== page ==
MIAMI — Not letting Boeing hog all the order glory in Dubai, Airbus also racked up several major orders for a wide array of aircraft, including the A380 and A350.

To start things off on the right tone, Emirates announced a massive order for 50 A380-800s, which will bring their fleet to a grand total of 140. This is the largest ever order for the A380, valued at about $20 billion at list price. “The A380 continues to be the flagship of our fleet and after five years in operation it remains highly popular with our passengers,” said HH Sheikh Ahmed bin Saeed Al-Maktoum, Chairman and Chief Executive of Emirates Airline and Group. “It is still one of the most efficient aircraft to operate today in terms of fuel burn and emissions per passenger, and it gives us the flexibility in some cases to meet passenger demand in slot-constrained markets. This latest order will help us meet both fleet expansion and fleet replacement needs.”

Emirates has already taken delivery of 39 A380s, and this order will put approximately half of all A380s ever produced in their fleet. In fact, Emirates is such a fan of the A380, that they have constructed an entire terminal in Dubai which will only serve the super aircraft. Emirates is now the worlds largest airline in terms of long haul available seat miles, and this A380 order will only increase that.

While this order may be massive, it has been a rough year for the A380 program. The A380 had been the subject of quite a bit of “will it survive” chatter recently, with speculation putting it in the same category as the struggling Boeing 747-8 program. While the latest version of the 747 has yet to win any significant orders beyond the original Lufthansa order, this order marks the first in 2013 for the A380. Airbus recently cut the A380s production rate down to 14 this year, so an order for 50 should be a big boon for the A380 line which should keep it going for years to come.

After going shopping with Boeing and becoming the launch customer of the 777X, Etihad Airways also announced an order for a total of 50 A350 XWBs, 36 A320neo, and one sole A330-200F. On the widebody side of things, the A350 XWB order is comprised of 40 A350-900’s and ten of the larger A350-1000. The A350-900 enters into service next year, much sooner than the just launched 777X, and currently has 764 firm orders from 39 customers worldwide. As for narrowbody aircraft, Etihad split their A320neo order between 26 A321neo’s and 10 A320neo’s.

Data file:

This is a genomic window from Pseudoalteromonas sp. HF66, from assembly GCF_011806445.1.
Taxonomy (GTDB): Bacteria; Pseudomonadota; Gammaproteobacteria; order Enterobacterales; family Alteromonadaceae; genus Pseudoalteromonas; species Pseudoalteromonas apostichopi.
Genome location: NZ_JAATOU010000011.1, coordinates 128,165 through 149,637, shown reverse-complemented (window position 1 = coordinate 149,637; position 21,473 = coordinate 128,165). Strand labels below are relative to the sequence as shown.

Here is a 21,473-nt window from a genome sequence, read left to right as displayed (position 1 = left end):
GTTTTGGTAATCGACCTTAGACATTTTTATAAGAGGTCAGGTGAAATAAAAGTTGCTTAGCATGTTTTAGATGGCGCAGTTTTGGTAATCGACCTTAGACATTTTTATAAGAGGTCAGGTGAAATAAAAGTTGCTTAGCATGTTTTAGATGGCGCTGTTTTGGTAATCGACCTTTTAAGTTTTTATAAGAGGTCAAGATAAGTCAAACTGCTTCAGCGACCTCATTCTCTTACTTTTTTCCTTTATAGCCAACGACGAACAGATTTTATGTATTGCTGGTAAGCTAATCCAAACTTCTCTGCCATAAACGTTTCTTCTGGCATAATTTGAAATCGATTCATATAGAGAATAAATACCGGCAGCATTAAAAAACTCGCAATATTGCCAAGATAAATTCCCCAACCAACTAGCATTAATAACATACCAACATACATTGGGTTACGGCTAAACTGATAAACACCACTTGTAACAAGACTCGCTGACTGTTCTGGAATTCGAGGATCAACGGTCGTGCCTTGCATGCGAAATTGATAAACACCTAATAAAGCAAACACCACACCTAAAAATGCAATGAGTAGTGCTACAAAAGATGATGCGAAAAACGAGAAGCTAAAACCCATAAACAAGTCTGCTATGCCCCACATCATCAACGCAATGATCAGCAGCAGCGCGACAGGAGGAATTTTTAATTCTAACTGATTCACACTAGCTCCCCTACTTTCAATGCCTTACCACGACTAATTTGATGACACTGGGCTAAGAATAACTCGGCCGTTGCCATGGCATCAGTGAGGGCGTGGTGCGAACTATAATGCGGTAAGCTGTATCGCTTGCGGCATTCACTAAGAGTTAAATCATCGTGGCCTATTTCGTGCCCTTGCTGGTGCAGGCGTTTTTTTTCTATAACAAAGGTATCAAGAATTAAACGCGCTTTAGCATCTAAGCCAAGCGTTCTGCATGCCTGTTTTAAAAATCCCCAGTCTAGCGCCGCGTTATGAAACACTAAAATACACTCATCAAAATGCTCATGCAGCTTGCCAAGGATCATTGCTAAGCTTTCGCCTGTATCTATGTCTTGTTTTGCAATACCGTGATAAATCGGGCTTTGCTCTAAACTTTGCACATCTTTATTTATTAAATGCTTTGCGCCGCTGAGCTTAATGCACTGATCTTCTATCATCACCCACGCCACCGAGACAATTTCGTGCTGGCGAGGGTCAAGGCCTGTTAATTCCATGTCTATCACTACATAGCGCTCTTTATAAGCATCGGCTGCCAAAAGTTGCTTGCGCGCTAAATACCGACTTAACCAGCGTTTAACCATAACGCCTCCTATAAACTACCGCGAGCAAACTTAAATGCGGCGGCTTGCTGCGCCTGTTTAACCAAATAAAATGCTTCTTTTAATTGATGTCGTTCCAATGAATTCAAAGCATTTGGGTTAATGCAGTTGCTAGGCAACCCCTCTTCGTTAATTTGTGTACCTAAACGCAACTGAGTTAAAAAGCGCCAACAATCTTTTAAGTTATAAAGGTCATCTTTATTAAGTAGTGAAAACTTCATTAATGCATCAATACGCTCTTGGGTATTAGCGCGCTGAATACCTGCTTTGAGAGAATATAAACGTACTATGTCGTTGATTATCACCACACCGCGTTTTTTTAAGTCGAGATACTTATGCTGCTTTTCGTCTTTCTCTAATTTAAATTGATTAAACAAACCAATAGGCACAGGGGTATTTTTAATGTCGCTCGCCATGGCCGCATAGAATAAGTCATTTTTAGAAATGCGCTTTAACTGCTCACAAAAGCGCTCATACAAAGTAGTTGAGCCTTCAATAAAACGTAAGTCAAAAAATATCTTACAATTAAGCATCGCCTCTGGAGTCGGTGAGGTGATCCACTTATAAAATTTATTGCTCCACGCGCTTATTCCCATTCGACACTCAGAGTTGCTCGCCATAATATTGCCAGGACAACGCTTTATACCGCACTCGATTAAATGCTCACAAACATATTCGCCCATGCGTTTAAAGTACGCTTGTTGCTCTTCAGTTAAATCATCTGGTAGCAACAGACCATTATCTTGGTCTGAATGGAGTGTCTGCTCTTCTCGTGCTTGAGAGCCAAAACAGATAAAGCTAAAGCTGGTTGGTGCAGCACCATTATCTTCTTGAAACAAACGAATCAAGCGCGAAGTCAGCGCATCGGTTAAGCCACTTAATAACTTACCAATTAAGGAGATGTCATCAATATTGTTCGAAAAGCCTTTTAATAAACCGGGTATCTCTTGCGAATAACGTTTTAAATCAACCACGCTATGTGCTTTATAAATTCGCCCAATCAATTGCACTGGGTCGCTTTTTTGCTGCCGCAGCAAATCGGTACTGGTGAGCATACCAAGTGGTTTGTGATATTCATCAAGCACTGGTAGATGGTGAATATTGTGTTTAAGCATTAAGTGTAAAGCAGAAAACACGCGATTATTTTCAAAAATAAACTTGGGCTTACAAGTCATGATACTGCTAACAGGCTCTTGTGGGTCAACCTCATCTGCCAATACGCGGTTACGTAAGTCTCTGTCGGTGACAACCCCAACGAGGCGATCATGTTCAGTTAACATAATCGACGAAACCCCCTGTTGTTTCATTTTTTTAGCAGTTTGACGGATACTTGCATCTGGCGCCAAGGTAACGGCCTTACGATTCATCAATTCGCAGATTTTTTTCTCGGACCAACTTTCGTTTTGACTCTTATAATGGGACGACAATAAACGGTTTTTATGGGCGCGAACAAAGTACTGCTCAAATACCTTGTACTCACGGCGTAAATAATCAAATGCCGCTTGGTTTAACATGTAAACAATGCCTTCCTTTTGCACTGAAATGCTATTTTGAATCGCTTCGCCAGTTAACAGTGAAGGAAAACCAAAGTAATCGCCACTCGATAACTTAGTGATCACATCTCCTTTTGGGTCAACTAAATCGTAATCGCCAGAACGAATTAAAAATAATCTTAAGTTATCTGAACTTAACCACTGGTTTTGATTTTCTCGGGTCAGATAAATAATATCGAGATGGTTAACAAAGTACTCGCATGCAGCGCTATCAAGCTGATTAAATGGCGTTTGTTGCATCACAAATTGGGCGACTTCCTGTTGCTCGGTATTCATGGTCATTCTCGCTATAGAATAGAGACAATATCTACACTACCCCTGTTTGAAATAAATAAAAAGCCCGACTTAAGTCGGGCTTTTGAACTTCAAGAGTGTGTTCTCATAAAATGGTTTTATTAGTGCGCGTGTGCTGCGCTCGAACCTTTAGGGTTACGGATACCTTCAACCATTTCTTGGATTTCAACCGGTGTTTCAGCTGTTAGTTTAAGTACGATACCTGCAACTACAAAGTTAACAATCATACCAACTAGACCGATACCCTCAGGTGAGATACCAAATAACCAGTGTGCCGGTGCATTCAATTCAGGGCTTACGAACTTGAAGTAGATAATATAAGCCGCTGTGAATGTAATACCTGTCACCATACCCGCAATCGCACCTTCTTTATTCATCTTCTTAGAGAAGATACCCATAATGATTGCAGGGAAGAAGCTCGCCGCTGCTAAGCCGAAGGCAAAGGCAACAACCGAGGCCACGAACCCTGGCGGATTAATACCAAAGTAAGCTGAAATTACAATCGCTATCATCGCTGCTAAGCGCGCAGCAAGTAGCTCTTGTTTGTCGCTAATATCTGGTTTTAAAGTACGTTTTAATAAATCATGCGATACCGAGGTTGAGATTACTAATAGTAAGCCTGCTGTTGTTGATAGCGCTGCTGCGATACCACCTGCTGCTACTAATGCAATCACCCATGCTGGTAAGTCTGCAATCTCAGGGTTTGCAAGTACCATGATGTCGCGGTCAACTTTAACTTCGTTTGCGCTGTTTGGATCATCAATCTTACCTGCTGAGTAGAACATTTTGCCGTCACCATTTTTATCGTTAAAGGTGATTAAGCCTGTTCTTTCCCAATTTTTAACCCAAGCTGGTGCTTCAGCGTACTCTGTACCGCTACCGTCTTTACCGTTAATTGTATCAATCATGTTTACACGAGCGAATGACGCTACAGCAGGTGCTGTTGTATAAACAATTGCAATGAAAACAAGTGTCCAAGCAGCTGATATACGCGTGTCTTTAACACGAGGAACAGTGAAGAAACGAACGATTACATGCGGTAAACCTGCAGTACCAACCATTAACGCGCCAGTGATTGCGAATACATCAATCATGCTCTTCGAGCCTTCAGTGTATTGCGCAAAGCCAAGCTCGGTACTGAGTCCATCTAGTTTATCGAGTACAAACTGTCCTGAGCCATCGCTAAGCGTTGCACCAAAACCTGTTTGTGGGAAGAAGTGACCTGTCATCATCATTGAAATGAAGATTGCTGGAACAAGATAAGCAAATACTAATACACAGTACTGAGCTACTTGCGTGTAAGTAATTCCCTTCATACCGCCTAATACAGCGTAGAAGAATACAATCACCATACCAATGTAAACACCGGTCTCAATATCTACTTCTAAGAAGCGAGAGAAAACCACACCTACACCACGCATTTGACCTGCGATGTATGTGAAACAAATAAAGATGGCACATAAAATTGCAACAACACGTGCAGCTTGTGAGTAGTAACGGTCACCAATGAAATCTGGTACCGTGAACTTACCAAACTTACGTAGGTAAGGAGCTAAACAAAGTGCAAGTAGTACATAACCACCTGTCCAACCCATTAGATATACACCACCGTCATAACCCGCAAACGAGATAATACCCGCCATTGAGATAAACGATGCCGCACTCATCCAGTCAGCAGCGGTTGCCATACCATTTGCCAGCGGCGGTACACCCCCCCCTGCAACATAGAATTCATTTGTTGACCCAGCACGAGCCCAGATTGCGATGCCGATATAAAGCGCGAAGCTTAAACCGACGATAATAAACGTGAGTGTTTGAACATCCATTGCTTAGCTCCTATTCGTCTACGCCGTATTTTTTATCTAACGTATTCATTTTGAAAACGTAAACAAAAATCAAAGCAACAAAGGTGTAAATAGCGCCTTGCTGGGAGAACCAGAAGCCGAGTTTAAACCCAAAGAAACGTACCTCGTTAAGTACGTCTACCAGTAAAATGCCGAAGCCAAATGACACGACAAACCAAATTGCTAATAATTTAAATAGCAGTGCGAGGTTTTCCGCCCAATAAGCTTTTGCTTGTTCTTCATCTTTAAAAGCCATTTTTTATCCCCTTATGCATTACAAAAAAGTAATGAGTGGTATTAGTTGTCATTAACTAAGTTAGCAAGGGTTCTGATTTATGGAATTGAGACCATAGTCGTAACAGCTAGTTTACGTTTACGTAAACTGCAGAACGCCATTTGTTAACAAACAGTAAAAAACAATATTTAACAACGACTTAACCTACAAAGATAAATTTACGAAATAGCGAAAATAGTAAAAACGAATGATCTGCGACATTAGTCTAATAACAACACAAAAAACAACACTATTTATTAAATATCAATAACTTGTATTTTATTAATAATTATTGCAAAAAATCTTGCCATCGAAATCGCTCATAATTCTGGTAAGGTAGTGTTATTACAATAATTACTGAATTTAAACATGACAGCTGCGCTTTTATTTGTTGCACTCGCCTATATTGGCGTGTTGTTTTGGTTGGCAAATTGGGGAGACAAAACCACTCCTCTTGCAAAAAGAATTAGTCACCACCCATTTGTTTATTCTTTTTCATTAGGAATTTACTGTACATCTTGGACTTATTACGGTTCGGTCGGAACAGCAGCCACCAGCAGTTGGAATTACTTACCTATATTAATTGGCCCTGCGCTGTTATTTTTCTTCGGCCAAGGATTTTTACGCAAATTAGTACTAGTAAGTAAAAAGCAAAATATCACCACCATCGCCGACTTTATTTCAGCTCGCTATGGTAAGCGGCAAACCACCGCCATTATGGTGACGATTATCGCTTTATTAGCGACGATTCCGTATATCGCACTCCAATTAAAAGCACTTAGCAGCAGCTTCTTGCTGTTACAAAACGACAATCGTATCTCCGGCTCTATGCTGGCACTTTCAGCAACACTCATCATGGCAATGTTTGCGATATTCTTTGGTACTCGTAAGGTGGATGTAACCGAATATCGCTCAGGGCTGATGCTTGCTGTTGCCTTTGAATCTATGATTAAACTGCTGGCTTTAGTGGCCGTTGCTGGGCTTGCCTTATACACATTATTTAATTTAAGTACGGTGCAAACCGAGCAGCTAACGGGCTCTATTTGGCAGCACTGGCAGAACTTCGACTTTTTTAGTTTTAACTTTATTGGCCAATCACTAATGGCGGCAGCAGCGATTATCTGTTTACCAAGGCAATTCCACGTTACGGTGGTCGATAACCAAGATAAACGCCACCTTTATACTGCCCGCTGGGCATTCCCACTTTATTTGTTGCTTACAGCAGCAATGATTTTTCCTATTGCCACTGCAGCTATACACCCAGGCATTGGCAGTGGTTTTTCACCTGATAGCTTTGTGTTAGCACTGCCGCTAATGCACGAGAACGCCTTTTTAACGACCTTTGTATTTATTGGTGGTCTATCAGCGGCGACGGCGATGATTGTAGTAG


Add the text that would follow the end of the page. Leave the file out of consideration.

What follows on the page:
Rending of an Etihad A350-900. (Credits: Airbus S.A.S.)
Rending of an Etihad A350-900. (Credits: Airbus S.A.S.)


The A350-900 XWB is a direct competitor to the upcoming 787-10 while the the A350-1000 is a direct competitor to the new 777-8X.

Airbus recently provided the media with an A350 program update, where they confirmed Qatar is still slated as the first customer, with entry into service at the end of August or beginning of September of 2014, possibly pushing back to November or December.

While the air freight industry endures an economic slump which has held back the success of the 747-8F, the A330 Freighter saw a major order in Dubai. Qatar Airways, who already operates three A330-200Fs, ordered an additional 13 including options, worth up to $2.8bn at list prices. The A330-200F is the world’s most modern mid-size freighter and can carry 70 tonnes of payload, with a range capability of up to 4,000nm. The A330F’s are set to replace the airlines A300-600F’s. Qatar Cargo also operates the Boeing 777F.

A Qatar Cargo A330F takes off from Doha. (Credit: Jason Rabinowitz)
A Qatar Cargo A330F takes off from Doha. (Credits: Jason Rabinowitz)

At the end of day 1 in Dubai, a historic number of aircraft were purchased. While The A380 did indeed receive a much needed boost, most of the glory has gone to Boeing so far. Orders will continue to trickle in after today, but it is pretty clear that Boeing has won this round.